|2003 Seattle Annual Meeting (November 2–5, 2003)|
|Paper No. 130-9|
|Presentation Time: 10:00 AM-10:15 AM|
EMBRYONIC ORTHOCERATID NAUTILOIDS OF THE IMO FORMATION (LOWER CARBONIFEROUS - UPPER CHESTERIAN) OF ARKANSAS (USA)
KRÖGER, Björn, Department of Geological Sciences, Ohio Univ, Athens, OH 45701, firstname.lastname@example.org and MAPES, Royal H., Geological Sciences, Ohio Univ, Athens, OH 45701|
The taxonomy of the Orthocerida is highly problematic. The mature shell parts provide very few useful characters, and these characters are subject to repeated homeomorphy and iterative evolution. Thus, a usage of Orthocerida for studies on phylogeny, biodiversity, paleoecology is nearly impossible at this time because of excessive overestimation of taxon ranges.
In order to improve the current taxonomy of a specific orthocerid fauna, more than 500 specimens of embryonic shells of orthocerid nautiloids from the Imo Formation were investigated. Although the material is recrystallized, the external and internal features of the early growth stages are exceptionally well preserved. The material comprises eight species of Pseudorthoceratidae.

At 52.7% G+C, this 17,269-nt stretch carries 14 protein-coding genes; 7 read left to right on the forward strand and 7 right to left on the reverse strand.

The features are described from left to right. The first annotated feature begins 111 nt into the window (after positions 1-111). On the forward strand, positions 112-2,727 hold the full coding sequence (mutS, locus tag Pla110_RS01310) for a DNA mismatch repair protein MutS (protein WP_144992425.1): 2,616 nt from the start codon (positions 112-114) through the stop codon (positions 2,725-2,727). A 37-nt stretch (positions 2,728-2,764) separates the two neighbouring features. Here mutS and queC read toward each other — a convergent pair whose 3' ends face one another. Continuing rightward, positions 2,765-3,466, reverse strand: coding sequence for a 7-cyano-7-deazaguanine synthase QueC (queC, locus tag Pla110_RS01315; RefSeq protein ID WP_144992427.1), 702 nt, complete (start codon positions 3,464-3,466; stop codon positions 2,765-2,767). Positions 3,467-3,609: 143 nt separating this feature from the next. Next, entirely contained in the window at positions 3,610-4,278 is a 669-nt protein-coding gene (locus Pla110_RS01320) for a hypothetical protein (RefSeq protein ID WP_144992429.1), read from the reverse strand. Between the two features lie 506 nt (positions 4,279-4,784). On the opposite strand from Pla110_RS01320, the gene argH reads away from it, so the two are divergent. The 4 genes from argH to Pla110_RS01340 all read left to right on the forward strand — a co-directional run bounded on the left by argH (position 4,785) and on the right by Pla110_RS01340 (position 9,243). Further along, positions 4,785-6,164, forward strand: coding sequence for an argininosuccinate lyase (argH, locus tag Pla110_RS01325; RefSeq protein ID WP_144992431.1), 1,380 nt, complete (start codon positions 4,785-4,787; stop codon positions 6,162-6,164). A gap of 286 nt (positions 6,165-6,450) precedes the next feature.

Our analysis indicates that the morphologic diversity of the early growth stages of the shells of these species is much more diverse than expected. The species vary strongly in embryonic shell size, cicatrix position and shape, numbers of septa in the embryonic shell at the time of hatching, embryonic shell ornamentation, and the outline of the first segment of the siphuncle and its position in cross section. This study shows that the shape and position of the cicatrix is a morphologic feature that has been under utilized in previous investigations. The high morphologic variance of the embryonic shells in these Imo orthocerids requires a revision of the concept of the Pseudorthoceratidae. In addition, this analysis strongly supports using the morphology of the embryonic shell, and especially the cicatrix, in all future orthocerid systematic and phylogenetic analyses because this feature provides an important tool for detecting homeomorphic evolutionary relationships that are not discernable in mature specimens.
2003 Seattle Annual Meeting (November 2–5, 2003)
|Session No. 130|
Paleontology/Paleobotany II: Morphometrics, Morphological Trends, and Growth
Washington State Convention and Trade Center: 400
8:00 AM-12:00 PM, Tuesday, November 4, 2003
Geological Society of America Abstracts with Programs, Vol. 35, No. 6, September 2003, p. 318
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